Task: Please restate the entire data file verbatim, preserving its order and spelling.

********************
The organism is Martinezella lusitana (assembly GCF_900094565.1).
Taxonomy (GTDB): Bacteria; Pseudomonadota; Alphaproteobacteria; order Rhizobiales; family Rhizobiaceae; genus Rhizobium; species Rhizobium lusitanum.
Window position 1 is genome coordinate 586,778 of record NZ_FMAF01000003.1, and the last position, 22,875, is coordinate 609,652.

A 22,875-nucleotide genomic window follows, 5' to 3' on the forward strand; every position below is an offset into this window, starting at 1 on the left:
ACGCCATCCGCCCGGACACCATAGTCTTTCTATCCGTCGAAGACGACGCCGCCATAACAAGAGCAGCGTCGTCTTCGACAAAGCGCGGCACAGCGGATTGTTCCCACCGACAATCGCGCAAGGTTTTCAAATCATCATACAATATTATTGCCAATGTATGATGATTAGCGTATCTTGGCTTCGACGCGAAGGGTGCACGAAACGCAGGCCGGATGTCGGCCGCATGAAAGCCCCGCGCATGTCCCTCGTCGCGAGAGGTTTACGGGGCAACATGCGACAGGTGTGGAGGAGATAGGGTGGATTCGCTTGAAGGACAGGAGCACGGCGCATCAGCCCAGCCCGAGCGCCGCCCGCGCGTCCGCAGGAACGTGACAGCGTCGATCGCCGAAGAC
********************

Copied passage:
The organism is Martinezella lusitana (assembly GCF_900094565.1).
Taxonomy (GTDB): Bacteria; Pseudomonadota; Alphaproteobacteria; order Rhizobiales; family Rhizobiaceae; genus Rhizobium; species Rhizobium lusitanum.
Window position 1 is genome coordinate 586,778 of record NZ_FMAF01000003.1, and the last position, 22,875, is coordinate 609,652.

A 22,875-nucleotide genomic window follows, 5' to 3' on the forward strand; every position below is an offset into this window, starting at 1 on the left:
ACGCCATCCGCCCGGACACCATAGTCTTTCTATCCGTCGAAGACGACGCCGCCATAACAAGAGCAGCGTCGTCTTCGACAAAGCGCGGCACAGCGGATTGTTCCCACCGACAATCGCGCAAGGTTTTCAAATCATCATACAATATTATTGCCAATGTATGATGATTAGCGTATCTTGGCTTCGACGCGAAGGGTGCACGAAACGCAGGCCGGATGTCGGCCGCATGAAAGCCCCGCGCATGTCCCTCGTCGCGAGAGGTTTACGGGGCAACATGCGACAGGTGTGGAGGAGATAGGGTGGATTCGCTTGAAGGACAGGAGCACGGCGCATCAGCCCAGCCCGAGCGCCGCCCGCGCGTCCGCAGGAACGTGACAGCGTCGATCGCCGAAGAC